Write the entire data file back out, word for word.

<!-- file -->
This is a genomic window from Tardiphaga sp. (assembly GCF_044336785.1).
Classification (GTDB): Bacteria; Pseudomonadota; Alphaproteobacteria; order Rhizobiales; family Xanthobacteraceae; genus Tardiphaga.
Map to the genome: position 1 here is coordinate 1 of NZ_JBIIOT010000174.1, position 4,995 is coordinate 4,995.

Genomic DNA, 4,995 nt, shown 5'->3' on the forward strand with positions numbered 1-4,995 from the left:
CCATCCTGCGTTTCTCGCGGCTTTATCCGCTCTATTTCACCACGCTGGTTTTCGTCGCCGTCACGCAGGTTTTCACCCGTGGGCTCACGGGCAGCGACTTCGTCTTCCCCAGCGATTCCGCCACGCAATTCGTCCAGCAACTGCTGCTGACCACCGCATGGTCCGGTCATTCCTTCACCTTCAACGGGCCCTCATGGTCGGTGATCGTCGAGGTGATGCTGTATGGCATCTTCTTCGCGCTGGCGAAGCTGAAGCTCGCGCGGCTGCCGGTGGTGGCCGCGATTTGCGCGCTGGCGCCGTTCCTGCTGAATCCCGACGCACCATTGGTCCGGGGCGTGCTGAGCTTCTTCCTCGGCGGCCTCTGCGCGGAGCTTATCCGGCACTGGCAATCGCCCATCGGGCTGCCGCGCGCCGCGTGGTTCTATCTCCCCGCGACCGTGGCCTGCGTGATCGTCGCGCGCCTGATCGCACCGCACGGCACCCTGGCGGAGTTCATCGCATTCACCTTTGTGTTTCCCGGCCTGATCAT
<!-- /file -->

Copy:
This is a genomic window from Tardiphaga sp. (assembly GCF_044336785.1).
Classification (GTDB): Bacteria; Pseudomonadota; Alphaproteobacteria; order Rhizobiales; family Xanthobacteraceae; genus Tardiphaga.
Map to the genome: position 1 here is coordinate 1 of NZ_JBIIOT010000174.1, position 4,995 is coordinate 4,995.

Genomic DNA, 4,995 nt, shown 5'->3' on the forward strand with positions numbered 1-4,995 from the left:
CCATCCTGCGTTTCTCGCGGCTTTATCCGCTCTATTTCACCACGCTGGTTTTCGTCGCCGTCACGCAGGTTTTCACCCGTGGGCTCACGGGCAGCGACTTCGTCTTCCCCAGCGATTCCGCCACGCAATTCGTCCAGCAACTGCTGCTGACCACCGCATGGTCCGGTCATTCCTTCACCTTCAACGGGCCCTCATGGTCGGTGATCGTCGAGGTGATGCTGTATGGCATCTTCTTCGCGCTGGCGAAGCTGAAGCTCGCGCGGCTGCCGGTGGTGGCCGCGATTTGCGCGCTGGCGCCGTTCCTGCTGAATCCCGACGCACCATTGGTCCGGGGCGTGCTGAGCTTCTTCCTCGGCGGCCTCTGCGCGGAGCTTATCCGGCACTGGCAATCGCCCATCGGGCTGCCGCGCGCCGCGTGGTTCTATCTCCCCGCGACCGTGGCCTGCGTGATCGTCGCGCGCCTGATCGCACCGCACGGCACCCTGGCGGAGTTCATCGCATTCACCTTTGTGTTTCCCGGCCTGATCAT